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At the start of each semester, I e-mail my students in advance of the start of classes to address the issue of course expectations. I include a copy of my syllabus, which is also posted on Blackboard. Student understanding of course expectations may enhance their overall performance.
Below is the note to my incoming fall 2019 students:
Welcome to my BBA 407 (Strategic Management Course).
BBA 407 is a sort of capstone course. It draws upon concepts learned in earlier courses ranging from financial accounting to corporate finance.
Even as the course will introduce students to a variety of principles, concepts, and frameworks, students should understand that these principles, concepts, and frameworks exist within a larger context of change. No situation is static. Change is continual–within companies, the industries in which they operate, and the world as a whole.
Indeed, just this month, the Business Roundtable set aside the narrow notion that the primary purpose of a corporation is to build value for its shareholders. Instead, it endorsed the broader stakeholder approach that has long dominated the academic understanding of corporate strategy. The Business Roundtable’s statement on the purpose of a corporation highlighted a commitment to “delivering value to our customers…, investing in our employees…, dealing fairly and ethically with our suppliers…, supporting the communities in which we work…, [and] generating long-term value for shareholders.” That statement also proclaimed, “Each of our stakeholders is essential” and that “We commit to deliver value to all of them…”
Beyond the corporation, the U.S. economy is facing significant changes in the years ahead. With the nation growing older, on average, the working age population is growing far slower than it did during the 1980s and 1990s. Policy headwinds threaten to reverse trade liberalization that had been a defining characteristic of global economic policy making. Populist movements in the United States and parts of Europe are eroding the notion of mutual benefit that is at the heart of market transactions and economies.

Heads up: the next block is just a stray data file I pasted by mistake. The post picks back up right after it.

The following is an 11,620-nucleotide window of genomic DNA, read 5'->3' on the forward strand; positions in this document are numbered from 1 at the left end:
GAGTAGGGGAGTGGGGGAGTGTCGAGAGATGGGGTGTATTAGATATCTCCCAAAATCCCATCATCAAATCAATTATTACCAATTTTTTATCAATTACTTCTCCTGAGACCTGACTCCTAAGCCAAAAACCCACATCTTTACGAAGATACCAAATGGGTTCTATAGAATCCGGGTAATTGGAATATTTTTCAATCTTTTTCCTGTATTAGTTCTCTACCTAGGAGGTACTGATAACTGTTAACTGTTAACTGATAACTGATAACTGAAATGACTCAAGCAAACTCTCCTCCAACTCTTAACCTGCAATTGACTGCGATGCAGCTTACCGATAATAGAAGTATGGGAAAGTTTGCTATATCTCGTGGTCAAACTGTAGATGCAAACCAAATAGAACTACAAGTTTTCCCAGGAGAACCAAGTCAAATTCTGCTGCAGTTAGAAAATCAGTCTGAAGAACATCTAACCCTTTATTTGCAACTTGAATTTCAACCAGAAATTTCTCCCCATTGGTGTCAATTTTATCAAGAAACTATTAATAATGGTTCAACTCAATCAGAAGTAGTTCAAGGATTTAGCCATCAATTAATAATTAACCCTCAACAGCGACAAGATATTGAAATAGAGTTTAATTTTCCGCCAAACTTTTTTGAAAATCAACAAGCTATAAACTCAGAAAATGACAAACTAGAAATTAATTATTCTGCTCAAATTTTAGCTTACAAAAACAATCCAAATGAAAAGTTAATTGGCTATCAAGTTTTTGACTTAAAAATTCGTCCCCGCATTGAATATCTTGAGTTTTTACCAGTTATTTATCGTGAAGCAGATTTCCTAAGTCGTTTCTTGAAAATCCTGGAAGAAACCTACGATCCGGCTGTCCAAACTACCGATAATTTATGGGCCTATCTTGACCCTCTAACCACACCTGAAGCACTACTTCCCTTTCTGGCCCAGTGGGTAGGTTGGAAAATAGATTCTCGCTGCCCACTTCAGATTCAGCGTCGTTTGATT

The role of the natural environment as a consideration of corporate strategy has also increased. Climate change has moved beyond the scientific realm into business strategy. The risks associated with climate change are not theoretical or abstract possibilities that lie in the distant future. Increasing evidence from attribution studies reveal that the risks are already unfolding. As a result, companies are increasingly seeking to build climate resiliency. To do so, they are examining their supply chains and other aspects of their operations. They also recognize that there are potentially sizable opportunities for innovation or improvement that can arise from pursuing climate resiliency. Proactive strategy can unlock the value inherent in such opportunities; passivity will leave that value to competitors.
All said, there is no one-size fits all strategy, much less permanent approach that nurtures corporate success. How companies define their direction, establish their goals, develop and implement their business model can differ dramatically in different contexts. The requirements for success differ markedly in a rapidly growing economy and in a slow-growth economy. How companies respond to technological, structural economic change, sociocultural trends, the shifting political/legal environment, and, as is becoming more evident, the natural environment, can determine their fate.
Good luck in the coming semester, both in BBA 407 and in all your other classes.